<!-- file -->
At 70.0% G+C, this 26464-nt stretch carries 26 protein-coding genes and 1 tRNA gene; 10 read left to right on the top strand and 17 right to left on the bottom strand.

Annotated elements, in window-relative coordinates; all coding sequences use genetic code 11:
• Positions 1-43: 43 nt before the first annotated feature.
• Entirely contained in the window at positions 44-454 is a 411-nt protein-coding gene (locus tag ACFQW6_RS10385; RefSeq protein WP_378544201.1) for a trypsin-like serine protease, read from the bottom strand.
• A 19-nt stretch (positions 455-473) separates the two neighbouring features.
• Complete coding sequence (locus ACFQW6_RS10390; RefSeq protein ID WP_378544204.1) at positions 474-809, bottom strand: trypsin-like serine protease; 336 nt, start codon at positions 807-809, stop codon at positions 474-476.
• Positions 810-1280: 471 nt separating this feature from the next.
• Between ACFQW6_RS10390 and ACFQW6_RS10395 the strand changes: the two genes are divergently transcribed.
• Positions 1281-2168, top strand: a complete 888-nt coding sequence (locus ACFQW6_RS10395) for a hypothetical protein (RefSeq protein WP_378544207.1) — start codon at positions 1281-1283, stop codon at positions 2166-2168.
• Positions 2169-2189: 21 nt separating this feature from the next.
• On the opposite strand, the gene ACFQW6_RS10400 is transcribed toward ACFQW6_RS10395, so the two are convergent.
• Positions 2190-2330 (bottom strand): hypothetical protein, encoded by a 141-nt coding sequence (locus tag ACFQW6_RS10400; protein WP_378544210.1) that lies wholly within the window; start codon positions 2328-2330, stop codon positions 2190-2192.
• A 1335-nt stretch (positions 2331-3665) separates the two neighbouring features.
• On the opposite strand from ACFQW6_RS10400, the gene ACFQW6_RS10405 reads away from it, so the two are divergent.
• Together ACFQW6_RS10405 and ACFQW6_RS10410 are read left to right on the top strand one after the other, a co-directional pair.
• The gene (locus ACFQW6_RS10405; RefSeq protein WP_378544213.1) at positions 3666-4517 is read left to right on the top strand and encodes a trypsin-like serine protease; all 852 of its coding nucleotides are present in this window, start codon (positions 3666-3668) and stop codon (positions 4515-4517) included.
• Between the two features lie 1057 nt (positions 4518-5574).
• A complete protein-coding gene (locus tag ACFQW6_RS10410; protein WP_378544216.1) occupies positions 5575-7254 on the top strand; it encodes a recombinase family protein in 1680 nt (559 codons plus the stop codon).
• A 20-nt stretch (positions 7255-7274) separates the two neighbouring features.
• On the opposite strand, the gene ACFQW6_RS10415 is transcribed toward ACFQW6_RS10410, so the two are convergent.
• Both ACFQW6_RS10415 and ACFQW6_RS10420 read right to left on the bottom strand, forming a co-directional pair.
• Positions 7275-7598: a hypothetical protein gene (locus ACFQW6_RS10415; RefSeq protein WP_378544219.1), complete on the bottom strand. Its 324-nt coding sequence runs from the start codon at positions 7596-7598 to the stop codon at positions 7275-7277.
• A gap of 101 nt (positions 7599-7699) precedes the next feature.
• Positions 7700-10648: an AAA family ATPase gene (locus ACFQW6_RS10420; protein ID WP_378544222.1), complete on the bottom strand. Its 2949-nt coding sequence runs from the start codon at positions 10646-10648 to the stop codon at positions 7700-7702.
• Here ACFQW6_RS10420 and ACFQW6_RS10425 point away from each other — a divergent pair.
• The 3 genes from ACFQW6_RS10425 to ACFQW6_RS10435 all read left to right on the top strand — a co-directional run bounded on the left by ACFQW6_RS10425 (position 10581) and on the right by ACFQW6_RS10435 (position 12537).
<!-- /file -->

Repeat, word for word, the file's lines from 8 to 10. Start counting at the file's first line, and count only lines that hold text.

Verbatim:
• Between ACFQW6_RS10390 and ACFQW6_RS10395 the strand changes: the two genes are divergently transcribed.
• Positions 1281-2168, top strand: a complete 888-nt coding sequence (locus ACFQW6_RS10395) for a hypothetical protein (RefSeq protein WP_378544207.1) — start codon at positions 1281-1283, stop codon at positions 2166-2168.
• Positions 2169-2189: 21 nt separating this feature from the next.